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QUESTION: We purchased a flag with sewn stars and it has three fields.  A dark blue one in the middle and a white one on top and a white one on the bottom.

The middle blue has only one large white star
The top white has 10 stars in a 4 3 2 1 pattern going away from the large star
the bottom white has 10 stars in a 4 3 2 1 pattern going away from the large star

We saw this same pattern on a screen printed flag in a museum.  Can you help us understand what this flag is?  Thank you.

ANSWER: It's the Illinois centennial flag. See for details.

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QUESTION: Do you think it's the prototype for the screen printed ones?

ANSWER: There is no one "prototype". Any "master copy" would be an original sewn model, vintage 1912, and likely in the archives of a museum or flag manufacturer. As for the existing screen-printed ones, there is no way to tell what they were copied from; it might even be a drawing and not a cloth flag at all.

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QUESTION: Hi Mr. Kirsch,
     My name is Tom Knolbich. What my wife neglected to tell
you about the Illinois Centennial flag was that I got it from
an antique dealer west of Chicago. She had it for over 40 years in
her home. She purchased at a high end estate sale. She could not remember
the name, but she said she owned for over forty years. My thoght is
that it is an original  or 1st made banner type, for it shows stars on
one side versus a flag which has star visible for both sides. The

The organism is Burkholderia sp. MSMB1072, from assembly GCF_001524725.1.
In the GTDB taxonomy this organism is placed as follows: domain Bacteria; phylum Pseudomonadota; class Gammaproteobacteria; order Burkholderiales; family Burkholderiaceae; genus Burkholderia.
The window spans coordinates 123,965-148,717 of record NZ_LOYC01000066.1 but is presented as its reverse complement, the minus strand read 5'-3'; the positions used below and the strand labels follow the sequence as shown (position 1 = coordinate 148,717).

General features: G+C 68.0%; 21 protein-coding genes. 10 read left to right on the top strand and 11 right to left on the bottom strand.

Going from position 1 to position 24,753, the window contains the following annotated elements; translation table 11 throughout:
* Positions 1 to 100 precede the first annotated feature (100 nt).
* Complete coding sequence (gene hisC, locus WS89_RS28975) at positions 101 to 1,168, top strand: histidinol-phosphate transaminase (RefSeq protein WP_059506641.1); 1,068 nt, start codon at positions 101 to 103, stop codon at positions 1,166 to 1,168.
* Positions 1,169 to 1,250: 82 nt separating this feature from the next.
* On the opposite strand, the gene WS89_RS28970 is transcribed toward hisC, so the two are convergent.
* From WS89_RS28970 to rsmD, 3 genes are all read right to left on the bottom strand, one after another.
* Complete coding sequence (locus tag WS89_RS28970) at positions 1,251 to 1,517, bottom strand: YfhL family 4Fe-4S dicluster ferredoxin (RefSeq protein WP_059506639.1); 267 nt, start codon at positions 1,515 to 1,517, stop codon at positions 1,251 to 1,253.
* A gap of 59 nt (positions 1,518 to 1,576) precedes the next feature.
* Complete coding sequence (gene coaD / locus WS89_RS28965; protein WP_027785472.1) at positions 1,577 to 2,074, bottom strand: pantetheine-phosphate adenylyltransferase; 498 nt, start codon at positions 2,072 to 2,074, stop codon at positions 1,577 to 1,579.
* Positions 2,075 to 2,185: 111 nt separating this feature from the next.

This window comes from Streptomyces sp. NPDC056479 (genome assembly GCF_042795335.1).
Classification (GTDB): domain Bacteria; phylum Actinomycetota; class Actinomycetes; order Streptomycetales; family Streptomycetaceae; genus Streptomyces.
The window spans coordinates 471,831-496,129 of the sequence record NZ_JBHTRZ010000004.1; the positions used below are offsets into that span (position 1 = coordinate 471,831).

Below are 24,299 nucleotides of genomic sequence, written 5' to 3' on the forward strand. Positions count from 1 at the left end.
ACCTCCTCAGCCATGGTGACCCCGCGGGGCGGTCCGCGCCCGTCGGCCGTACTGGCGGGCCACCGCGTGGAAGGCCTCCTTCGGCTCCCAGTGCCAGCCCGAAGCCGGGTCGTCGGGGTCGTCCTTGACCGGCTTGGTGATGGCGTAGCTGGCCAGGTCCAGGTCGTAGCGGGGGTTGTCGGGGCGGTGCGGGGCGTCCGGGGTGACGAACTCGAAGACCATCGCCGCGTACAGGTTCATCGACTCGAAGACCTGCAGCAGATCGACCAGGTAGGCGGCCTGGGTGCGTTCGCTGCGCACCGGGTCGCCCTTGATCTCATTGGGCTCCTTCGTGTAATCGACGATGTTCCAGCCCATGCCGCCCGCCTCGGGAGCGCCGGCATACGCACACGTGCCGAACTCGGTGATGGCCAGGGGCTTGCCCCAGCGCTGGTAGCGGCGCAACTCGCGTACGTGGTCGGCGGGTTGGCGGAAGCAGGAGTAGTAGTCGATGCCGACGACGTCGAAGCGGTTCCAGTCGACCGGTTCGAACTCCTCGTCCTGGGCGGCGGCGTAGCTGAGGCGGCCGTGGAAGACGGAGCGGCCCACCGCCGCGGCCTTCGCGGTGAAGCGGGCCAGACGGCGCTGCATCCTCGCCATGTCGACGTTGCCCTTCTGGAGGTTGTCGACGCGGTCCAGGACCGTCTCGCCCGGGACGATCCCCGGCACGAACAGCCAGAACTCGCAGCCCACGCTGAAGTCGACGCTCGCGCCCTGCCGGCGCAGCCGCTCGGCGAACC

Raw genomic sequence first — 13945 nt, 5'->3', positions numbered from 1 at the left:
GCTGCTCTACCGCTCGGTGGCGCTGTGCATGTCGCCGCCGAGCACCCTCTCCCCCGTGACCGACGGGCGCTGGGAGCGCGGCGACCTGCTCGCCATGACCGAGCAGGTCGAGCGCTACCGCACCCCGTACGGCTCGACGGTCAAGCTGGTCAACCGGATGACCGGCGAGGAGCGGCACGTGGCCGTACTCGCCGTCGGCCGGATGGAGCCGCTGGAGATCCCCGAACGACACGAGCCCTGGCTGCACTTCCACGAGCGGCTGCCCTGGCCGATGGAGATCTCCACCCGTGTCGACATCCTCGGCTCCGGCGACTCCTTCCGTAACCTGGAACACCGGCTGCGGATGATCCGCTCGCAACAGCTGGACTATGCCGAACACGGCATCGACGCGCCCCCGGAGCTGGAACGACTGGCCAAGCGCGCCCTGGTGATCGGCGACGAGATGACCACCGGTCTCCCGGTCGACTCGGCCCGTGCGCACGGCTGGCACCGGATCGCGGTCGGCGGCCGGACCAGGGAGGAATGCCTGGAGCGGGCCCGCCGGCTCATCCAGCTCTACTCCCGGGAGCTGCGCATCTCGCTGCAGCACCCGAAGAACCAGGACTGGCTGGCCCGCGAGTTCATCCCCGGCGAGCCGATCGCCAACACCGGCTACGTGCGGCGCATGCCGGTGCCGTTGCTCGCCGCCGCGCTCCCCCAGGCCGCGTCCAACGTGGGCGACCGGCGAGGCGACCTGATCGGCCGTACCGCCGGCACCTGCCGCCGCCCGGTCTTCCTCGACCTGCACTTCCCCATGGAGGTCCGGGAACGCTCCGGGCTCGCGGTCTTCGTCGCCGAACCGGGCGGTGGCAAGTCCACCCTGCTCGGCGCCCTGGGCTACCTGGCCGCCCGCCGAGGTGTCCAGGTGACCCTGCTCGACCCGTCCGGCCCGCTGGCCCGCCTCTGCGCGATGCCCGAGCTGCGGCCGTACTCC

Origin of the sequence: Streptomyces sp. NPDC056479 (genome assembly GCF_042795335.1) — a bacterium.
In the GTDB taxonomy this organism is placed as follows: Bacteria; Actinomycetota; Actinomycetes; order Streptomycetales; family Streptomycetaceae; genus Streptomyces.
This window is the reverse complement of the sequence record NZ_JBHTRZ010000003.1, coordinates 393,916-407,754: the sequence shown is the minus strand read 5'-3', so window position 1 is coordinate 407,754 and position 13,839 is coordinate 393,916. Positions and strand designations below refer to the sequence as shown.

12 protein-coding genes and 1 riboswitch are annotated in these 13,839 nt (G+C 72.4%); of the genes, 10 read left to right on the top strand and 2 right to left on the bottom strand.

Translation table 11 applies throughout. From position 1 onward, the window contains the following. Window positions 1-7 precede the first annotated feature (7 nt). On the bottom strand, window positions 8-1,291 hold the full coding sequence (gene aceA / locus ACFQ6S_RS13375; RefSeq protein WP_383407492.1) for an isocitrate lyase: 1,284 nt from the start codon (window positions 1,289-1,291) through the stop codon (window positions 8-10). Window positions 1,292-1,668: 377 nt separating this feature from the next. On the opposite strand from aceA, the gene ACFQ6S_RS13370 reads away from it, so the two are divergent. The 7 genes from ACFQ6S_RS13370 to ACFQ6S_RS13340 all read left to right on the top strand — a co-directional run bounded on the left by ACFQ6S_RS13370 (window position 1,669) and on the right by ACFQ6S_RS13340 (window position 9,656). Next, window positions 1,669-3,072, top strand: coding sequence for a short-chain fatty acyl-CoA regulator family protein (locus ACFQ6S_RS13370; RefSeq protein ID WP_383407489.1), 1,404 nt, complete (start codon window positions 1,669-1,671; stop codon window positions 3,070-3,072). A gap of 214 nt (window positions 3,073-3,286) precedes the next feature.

wikapedia says flags were made and a banner type was also made.
Someone took alot of time sewing this so I believe its to say 1st generation. If you would like to look at it for me, let me know the
cost and where we might visit you. Thanks for your info. Sincerely,
         Tom K.
p.s. my email is  

No need to fly here, as you're moving outside my area of expertise. If you need a hands-on evaluation of the flag, either check out a fabrics curator at a musuem (I'm sure AIC has one if you're near the city) or contact Dave Martucci ( who does this sort of thing for a living. Proper appraisal requires a direct look and a history of ownership ("provenance"), but I have no qualifications in those areas.


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Albert Kirsch


I am more-or-less expert in vexillology (the study of flags). My expertise is particularly strong in North America at the level of city and county, but if I don`t know the answer I know a dozen people who do. So if there`s a flag in the newspaper or on TV that you have trouble identifying, let me know. I`ll do my best. But PLEASE DO NOT ASK ME TO APPRAISE A FLAG'S VALUE: (1) I have no expertise in that area and (2) even if I did, I cannot appraise something I can't see. Take it to a museum which has a specialist in textiles and the like.


In this field, I designed the flag of Carroll County, Illinois, in 1974 (see You can see my personal flag at

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